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Anoxia increases potassium conductance in hippocampal nerve cells

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The effect of anoxia on nerve cell function was studied by intra‐ and extracellular micro‐electrode recordings from the CA1 and CA3 region in guinea pig hippocampal slices. Hyperpolarization and concomitant reduction of the nerve cell input resistance was observed early during anoxia. During this period the spontaneous activity first disappeared, then the evoked activity gradually disappeared. The hyperpolarization was followed by depolarization and an absence of a measurable input resistance. All the induced changes were reversed when the slice was reoxygenated. Reversal of the electro‐chemical gradient for Cl across the nerve cell membrane did not affect the course of events during anoxia. Aminopyridines blocked the anoxic hyperpolarization and attenuated the decrease of membrane resistance, but had no effect on the later depolarization. Blockers of synaptic transmission, Mn++, Mg++‐ and of Na+‐channels (TTX) were without effect on the nerve cell changes during anoxia. It is suggested that the reduction of nerve cell excitability in anoxia is primarily due to increased K+‐conductance. Thus, the nerve cells are hyper‐polarized and the input resistance reduced, causing higher threshold and reduction of synaptic potentials. The mechanism of the K+‐conductance activation is unknown at present.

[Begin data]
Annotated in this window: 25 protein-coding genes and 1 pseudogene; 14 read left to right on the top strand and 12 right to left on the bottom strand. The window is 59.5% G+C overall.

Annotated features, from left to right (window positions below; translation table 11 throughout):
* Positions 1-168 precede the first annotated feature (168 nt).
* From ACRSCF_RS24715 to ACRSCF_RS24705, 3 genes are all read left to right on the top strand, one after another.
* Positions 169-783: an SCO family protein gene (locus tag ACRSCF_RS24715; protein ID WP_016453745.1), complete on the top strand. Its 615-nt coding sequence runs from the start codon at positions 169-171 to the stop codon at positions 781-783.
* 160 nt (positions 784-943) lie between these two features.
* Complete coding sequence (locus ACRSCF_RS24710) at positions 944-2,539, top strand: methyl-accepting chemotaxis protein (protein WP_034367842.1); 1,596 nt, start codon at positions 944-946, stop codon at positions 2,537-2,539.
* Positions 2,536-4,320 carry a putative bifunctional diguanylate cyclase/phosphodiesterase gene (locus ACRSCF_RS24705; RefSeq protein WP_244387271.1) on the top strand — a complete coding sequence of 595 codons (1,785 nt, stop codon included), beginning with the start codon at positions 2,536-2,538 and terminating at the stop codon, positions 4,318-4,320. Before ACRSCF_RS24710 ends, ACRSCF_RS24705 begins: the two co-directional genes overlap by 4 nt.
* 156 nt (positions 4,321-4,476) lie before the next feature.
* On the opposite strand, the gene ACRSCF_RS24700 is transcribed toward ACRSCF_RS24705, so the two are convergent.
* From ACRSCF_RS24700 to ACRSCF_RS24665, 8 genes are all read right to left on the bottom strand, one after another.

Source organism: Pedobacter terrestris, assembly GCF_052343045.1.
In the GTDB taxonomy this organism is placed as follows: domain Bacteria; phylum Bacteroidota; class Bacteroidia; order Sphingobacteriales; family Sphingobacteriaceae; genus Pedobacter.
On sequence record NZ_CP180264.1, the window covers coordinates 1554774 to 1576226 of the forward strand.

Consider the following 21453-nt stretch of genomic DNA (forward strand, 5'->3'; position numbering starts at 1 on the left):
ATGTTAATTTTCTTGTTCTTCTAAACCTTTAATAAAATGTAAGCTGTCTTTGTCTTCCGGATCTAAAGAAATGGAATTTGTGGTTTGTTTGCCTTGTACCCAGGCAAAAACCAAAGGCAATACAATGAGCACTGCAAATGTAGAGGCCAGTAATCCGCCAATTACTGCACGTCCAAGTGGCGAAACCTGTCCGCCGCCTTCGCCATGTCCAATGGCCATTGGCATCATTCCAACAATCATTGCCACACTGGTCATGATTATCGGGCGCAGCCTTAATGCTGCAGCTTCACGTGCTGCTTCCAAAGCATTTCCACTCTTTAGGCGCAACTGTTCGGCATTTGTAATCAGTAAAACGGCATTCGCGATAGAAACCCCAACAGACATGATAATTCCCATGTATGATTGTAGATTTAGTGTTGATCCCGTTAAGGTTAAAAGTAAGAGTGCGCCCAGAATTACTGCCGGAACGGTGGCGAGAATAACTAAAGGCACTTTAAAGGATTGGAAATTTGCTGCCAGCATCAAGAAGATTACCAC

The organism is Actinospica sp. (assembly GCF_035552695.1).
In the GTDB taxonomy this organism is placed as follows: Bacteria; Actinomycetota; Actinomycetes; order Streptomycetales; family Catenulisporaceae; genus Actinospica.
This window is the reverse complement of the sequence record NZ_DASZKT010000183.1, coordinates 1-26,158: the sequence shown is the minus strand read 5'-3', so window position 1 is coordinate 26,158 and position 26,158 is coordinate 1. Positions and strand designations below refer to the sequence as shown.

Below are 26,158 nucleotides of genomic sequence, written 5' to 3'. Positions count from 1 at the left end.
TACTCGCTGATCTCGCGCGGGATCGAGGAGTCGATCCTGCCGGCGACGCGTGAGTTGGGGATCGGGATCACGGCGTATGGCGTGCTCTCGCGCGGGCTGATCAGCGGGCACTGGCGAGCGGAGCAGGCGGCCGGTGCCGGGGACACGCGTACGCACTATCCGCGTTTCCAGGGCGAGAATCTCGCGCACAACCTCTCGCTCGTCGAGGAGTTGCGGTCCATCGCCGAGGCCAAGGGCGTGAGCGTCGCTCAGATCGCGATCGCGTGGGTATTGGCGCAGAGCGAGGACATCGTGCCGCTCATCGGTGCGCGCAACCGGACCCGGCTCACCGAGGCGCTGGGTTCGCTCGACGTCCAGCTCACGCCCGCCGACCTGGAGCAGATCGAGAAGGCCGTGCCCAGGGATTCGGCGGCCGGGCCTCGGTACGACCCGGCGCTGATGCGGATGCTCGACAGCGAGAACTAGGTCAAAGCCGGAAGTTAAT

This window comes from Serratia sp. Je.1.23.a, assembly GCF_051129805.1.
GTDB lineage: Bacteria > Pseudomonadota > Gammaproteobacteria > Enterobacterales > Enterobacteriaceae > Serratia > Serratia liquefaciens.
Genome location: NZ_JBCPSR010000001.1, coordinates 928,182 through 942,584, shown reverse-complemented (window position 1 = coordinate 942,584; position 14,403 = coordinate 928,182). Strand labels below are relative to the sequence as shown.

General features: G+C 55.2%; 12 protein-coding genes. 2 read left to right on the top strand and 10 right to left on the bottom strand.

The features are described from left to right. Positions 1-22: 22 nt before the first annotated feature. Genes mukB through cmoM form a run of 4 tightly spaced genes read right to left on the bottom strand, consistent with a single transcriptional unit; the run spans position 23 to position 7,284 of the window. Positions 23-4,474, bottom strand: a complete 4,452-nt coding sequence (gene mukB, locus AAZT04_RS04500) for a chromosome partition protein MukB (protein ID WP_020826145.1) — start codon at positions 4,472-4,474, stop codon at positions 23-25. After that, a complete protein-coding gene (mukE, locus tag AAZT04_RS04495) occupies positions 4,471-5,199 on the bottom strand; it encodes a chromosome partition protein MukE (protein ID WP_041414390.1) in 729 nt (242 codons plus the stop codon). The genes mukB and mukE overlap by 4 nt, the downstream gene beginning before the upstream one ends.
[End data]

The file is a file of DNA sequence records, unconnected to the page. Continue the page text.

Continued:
OriginalsprogEngelsk
TidsskriftActa Physiologica Scandinavica
Vol/bind115
Udgave nummer3
Sider (fra-til)301-310
Antal sider10
ISSN0001-6772
DOI
StatusUdgivet - jul. 1982

ID: 237700391